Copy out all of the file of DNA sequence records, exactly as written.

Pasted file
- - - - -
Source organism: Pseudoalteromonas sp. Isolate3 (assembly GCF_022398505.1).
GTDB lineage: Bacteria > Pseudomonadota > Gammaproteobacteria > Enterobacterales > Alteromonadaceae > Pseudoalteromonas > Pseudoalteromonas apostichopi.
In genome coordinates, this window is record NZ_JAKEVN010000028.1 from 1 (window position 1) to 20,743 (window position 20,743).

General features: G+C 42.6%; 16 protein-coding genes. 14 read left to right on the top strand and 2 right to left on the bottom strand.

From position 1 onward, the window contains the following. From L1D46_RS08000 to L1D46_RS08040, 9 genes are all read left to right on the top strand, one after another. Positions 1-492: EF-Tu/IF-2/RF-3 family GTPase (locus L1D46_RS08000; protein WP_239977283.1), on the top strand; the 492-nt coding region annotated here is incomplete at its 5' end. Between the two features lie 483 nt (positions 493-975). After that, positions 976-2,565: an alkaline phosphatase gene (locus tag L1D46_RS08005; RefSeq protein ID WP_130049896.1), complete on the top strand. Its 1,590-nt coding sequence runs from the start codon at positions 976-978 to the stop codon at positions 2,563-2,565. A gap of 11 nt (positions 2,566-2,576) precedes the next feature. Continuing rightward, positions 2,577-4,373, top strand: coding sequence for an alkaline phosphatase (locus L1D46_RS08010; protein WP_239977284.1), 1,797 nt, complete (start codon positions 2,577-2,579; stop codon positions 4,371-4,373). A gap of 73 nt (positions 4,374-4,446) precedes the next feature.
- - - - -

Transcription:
Source organism: Pseudoalteromonas sp. Isolate3 (assembly GCF_022398505.1).
GTDB lineage: Bacteria > Pseudomonadota > Gammaproteobacteria > Enterobacterales > Alteromonadaceae > Pseudoalteromonas > Pseudoalteromonas apostichopi.
In genome coordinates, this window is record NZ_JAKEVN010000028.1 from 1 (window position 1) to 20,743 (window position 20,743).

General features: G+C 42.6%; 16 protein-coding genes. 14 read left to right on the top strand and 2 right to left on the bottom strand.

From position 1 onward, the window contains the following. From L1D46_RS08000 to L1D46_RS08040, 9 genes are all read left to right on the top strand, one after another. Positions 1-492: EF-Tu/IF-2/RF-3 family GTPase (locus L1D46_RS08000; protein WP_239977283.1), on the top strand; the 492-nt coding region annotated here is incomplete at its 5' end. Between the two features lie 483 nt (positions 493-975). After that, positions 976-2,565: an alkaline phosphatase gene (locus tag L1D46_RS08005; RefSeq protein ID WP_130049896.1), complete on the top strand. Its 1,590-nt coding sequence runs from the start codon at positions 976-978 to the stop codon at positions 2,563-2,565. A gap of 11 nt (positions 2,566-2,576) precedes the next feature. Continuing rightward, positions 2,577-4,373, top strand: coding sequence for an alkaline phosphatase (locus L1D46_RS08010; protein WP_239977284.1), 1,797 nt, complete (start codon positions 2,577-2,579; stop codon positions 4,371-4,373). A gap of 73 nt (positions 4,374-4,446) precedes the next feature.